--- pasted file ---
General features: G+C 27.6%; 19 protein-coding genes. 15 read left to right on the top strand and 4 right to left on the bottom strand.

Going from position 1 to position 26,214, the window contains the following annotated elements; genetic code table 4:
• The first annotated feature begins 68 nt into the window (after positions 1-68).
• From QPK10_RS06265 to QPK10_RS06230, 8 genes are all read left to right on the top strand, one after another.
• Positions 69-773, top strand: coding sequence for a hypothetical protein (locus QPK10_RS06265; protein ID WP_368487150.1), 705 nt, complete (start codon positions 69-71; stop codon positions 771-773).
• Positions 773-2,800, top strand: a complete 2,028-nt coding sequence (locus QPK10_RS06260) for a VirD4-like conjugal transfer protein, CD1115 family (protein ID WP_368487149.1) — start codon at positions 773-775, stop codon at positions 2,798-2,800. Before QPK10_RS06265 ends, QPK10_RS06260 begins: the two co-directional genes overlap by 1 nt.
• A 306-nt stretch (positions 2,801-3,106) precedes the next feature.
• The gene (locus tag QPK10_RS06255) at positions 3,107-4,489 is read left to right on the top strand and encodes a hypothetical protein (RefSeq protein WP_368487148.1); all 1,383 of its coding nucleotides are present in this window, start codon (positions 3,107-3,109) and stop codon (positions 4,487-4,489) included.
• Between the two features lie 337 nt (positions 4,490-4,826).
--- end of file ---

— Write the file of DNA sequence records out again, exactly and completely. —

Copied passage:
General features: G+C 27.6%; 19 protein-coding genes. 15 read left to right on the top strand and 4 right to left on the bottom strand.

Going from position 1 to position 26,214, the window contains the following annotated elements; genetic code table 4:
• The first annotated feature begins 68 nt into the window (after positions 1-68).
• From QPK10_RS06265 to QPK10_RS06230, 8 genes are all read left to right on the top strand, one after another.
• Positions 69-773, top strand: coding sequence for a hypothetical protein (locus QPK10_RS06265; protein ID WP_368487150.1), 705 nt, complete (start codon positions 69-71; stop codon positions 771-773).
• Positions 773-2,800, top strand: a complete 2,028-nt coding sequence (locus QPK10_RS06260) for a VirD4-like conjugal transfer protein, CD1115 family (protein ID WP_368487149.1) — start codon at positions 773-775, stop codon at positions 2,798-2,800. Before QPK10_RS06265 ends, QPK10_RS06260 begins: the two co-directional genes overlap by 1 nt.
• A 306-nt stretch (positions 2,801-3,106) precedes the next feature.
• The gene (locus tag QPK10_RS06255) at positions 3,107-4,489 is read left to right on the top strand and encodes a hypothetical protein (RefSeq protein WP_368487148.1); all 1,383 of its coding nucleotides are present in this window, start codon (positions 3,107-3,109) and stop codon (positions 4,487-4,489) included.
• Between the two features lie 337 nt (positions 4,490-4,826).